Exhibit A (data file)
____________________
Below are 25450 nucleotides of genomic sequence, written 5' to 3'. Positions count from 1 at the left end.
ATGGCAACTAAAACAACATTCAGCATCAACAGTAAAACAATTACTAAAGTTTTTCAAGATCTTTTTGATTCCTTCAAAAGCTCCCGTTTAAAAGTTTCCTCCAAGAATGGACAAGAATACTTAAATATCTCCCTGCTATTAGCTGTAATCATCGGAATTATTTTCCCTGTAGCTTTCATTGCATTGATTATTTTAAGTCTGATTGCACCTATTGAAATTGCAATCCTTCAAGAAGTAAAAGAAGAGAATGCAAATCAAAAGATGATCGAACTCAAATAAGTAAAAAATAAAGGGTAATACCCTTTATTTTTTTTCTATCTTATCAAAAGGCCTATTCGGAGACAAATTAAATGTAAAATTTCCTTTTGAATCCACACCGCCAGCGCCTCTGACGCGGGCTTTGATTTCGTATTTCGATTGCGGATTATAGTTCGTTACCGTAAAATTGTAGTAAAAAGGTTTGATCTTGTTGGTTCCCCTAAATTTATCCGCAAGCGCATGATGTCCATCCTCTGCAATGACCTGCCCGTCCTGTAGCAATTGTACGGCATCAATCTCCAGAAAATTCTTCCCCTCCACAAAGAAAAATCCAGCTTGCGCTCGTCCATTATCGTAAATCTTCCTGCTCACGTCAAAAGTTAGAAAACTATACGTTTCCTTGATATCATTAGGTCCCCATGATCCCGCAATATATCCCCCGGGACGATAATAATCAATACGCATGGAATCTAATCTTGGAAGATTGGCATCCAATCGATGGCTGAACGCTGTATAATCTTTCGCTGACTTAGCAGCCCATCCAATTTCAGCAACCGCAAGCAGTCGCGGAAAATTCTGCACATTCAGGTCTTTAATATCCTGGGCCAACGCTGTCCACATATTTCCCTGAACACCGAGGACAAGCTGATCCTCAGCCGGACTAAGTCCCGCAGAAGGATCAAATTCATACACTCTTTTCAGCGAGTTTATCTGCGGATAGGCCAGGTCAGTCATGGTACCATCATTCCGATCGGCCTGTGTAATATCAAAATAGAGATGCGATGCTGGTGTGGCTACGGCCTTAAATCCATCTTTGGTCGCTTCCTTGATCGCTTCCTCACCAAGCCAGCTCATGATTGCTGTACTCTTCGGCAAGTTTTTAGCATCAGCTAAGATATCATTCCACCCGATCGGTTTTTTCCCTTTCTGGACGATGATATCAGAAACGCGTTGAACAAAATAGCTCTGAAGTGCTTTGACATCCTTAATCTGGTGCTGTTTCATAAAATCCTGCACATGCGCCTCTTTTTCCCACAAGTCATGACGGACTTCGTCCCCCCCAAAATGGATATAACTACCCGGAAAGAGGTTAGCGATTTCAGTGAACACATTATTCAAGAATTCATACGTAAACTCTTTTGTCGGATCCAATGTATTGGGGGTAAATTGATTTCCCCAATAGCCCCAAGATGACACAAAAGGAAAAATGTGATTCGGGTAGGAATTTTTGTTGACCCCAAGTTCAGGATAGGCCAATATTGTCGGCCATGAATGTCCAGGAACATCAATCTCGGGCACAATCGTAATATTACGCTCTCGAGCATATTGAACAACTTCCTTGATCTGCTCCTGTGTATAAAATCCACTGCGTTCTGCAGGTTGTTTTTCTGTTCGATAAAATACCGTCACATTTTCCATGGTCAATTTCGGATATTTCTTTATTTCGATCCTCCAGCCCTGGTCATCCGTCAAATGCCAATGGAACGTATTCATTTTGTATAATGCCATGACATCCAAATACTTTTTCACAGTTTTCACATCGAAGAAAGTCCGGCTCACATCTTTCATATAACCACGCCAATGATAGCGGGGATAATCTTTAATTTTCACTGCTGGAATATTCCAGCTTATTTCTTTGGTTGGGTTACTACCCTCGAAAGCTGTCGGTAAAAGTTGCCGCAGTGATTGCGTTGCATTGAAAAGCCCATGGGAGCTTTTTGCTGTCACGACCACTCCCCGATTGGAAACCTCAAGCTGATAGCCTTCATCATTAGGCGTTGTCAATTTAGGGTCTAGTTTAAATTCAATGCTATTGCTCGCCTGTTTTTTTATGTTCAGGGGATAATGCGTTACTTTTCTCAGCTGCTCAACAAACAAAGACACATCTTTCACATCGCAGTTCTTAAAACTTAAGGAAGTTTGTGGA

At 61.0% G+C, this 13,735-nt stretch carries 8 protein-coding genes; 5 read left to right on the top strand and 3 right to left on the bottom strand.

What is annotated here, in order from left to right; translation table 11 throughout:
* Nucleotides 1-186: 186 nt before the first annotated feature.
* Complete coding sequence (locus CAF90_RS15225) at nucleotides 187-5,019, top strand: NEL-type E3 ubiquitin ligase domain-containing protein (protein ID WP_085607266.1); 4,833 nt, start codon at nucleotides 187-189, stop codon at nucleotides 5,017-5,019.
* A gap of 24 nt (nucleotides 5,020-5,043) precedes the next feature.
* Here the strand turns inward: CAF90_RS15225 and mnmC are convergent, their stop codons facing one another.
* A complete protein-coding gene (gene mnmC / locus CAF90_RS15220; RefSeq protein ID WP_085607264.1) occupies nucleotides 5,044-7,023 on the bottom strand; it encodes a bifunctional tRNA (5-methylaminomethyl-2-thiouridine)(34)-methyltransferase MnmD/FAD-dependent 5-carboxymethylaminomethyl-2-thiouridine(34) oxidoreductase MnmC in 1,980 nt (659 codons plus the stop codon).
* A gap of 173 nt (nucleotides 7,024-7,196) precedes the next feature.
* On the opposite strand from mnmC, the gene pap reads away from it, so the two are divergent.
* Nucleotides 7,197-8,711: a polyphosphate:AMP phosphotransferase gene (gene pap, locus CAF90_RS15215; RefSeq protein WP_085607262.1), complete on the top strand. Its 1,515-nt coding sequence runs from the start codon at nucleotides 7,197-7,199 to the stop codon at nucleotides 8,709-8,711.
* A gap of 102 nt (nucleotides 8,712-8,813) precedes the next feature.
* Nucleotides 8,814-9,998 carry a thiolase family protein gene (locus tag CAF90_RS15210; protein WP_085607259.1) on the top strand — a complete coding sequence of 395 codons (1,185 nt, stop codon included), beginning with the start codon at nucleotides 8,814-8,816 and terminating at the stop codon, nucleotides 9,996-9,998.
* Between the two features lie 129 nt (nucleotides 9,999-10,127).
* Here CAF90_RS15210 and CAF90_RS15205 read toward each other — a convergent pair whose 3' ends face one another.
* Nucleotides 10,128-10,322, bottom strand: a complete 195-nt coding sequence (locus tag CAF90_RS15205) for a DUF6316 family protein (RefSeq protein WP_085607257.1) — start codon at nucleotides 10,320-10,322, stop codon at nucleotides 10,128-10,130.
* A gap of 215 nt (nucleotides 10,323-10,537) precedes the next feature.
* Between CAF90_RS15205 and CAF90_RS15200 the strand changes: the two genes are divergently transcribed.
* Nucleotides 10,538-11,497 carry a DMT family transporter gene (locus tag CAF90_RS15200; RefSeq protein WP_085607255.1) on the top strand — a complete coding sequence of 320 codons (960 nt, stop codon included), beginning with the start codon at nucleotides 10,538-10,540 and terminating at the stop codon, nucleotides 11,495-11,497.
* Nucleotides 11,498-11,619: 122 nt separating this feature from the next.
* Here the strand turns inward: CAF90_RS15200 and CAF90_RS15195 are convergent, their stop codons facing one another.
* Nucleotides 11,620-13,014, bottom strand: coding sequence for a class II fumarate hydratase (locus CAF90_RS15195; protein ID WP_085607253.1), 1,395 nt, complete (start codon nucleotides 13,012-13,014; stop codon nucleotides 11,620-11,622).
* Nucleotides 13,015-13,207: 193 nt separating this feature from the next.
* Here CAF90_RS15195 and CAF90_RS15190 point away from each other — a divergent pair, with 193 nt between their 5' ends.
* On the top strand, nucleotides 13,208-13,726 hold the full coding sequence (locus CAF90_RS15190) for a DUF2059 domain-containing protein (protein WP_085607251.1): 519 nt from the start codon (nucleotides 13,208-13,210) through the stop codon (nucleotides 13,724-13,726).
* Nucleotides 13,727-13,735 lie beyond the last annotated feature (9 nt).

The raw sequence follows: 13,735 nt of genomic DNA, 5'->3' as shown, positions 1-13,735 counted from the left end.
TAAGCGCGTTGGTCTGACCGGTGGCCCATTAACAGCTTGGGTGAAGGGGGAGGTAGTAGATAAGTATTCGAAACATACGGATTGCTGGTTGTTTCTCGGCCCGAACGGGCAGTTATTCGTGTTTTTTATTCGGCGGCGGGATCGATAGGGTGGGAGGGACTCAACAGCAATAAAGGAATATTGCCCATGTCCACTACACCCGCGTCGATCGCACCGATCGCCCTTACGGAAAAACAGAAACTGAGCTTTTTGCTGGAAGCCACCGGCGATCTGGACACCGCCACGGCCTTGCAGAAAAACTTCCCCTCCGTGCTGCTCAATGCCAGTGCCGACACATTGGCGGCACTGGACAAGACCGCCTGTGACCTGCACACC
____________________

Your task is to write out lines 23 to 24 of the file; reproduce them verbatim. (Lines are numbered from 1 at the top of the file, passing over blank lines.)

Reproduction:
* Nucleotides 11,620-13,014, bottom strand: coding sequence for a class II fumarate hydratase (locus CAF90_RS15195; protein ID WP_085607253.1), 1,395 nt, complete (start codon nucleotides 13,012-13,014; stop codon nucleotides 11,620-11,622).
* Nucleotides 13,015-13,207: 193 nt separating this feature from the next.